Fort Greene Historic District

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Fort Greene Historic District
Prison Ship Martyrs' Monument and flags.jpg
Prison Ship Martyrs' Monument
Fort Greene Historic District is located in New York City
Fort Greene Historic District
Location Roughly bounded by Ft. Greene Pl., Fulton St., Vanderbilt and Myrtle Aves., New York, New York
Coordinates 40°41′19″N 73°58′19″W / 40.68861°N 73.97194°W / 40.68861; -73.97194Coordinates: 40°41′19″N 73°58′19″W / 40.68861°N 73.97194°W / 40.68861; -73.97194
Area 105 acres (42.5 ha)
Built 1840
Architect Multiple
Architectural style Mixed (more Than 2 Styles From Different Periods), Italianate
Governing body Local
NRHP Reference #

83001691 [1]

Fort Greene Historic District (Boundary Increase)
Location Roughly bounded by Ashland Pl., DeKalb Ave., Hanson Pl., and Oxford St., Adelphi St., Vanderbilt and Myrtle Aves., New York, New York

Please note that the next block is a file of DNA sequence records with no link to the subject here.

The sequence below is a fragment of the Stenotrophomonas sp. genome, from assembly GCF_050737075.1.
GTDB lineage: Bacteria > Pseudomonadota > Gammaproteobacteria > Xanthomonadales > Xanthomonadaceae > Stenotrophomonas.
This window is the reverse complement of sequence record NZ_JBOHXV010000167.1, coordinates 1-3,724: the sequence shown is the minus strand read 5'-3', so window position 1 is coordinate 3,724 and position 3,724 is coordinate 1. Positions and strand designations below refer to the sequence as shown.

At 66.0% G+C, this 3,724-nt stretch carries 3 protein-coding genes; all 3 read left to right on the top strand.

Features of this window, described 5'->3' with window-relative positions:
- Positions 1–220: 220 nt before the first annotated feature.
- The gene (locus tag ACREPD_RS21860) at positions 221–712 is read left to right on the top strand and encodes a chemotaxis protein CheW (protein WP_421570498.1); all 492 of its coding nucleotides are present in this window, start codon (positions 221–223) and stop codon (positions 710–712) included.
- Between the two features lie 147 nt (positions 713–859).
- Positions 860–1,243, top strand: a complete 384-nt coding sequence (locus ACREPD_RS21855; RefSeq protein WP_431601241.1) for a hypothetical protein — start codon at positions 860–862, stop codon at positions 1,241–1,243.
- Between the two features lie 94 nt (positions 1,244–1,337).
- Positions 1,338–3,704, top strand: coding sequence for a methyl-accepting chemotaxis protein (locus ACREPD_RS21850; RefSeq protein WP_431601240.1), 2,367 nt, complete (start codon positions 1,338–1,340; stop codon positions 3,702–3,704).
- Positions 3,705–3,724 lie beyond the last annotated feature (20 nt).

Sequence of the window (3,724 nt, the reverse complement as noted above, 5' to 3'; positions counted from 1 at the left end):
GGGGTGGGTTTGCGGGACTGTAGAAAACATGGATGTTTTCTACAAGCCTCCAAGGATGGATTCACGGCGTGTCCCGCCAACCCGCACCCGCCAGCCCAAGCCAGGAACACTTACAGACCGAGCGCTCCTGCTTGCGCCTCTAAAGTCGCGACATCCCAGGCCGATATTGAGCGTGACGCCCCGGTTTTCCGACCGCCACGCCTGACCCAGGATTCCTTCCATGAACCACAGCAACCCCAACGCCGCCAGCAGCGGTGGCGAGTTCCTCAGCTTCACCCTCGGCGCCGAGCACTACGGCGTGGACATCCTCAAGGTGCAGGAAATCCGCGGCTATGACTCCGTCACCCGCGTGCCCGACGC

Area 137 acres (55.4 ha)
Built 1850
Architect Multiple
Architectural style Second Empire, Italianate, Anglo-Italianate
Governing body Local
NRHP Reference #


Added to NRHP September 7, 1984
Added to NRHP September 26, 1983

Fort Greene Historic District is a national historic district in Fort Greene, Brooklyn, New York, New York. It consists of 1,158 contributing buildings, two contributing sites, one contributing object, and two contributing structures. It is characterized by a concentration of architecturally distinguished three and four story townhouses developed speculatively and built between 1840 and 1890. Most are faced in sandstone and exhibit characteristics of the Greek Revival, Italianate, Second Empire, and Neo-Grec styles. It includes a 33-acre park designed by Frederick Law Olmsted and Calvert Vaux in 1868. In the park is a column memorializing Revolutionary War soldiers (Prison Ship Martyrs' Monument) that was designed by McKim, Mead, and White and erected in 1908. The park was built on the site of fortifications built in 1776 and 1814.[2] Also located in the district is the Brooklyn Academy of Music.[3]

It was listed on the National Register of Historic Places in 1983 and expanded in 1984.[1]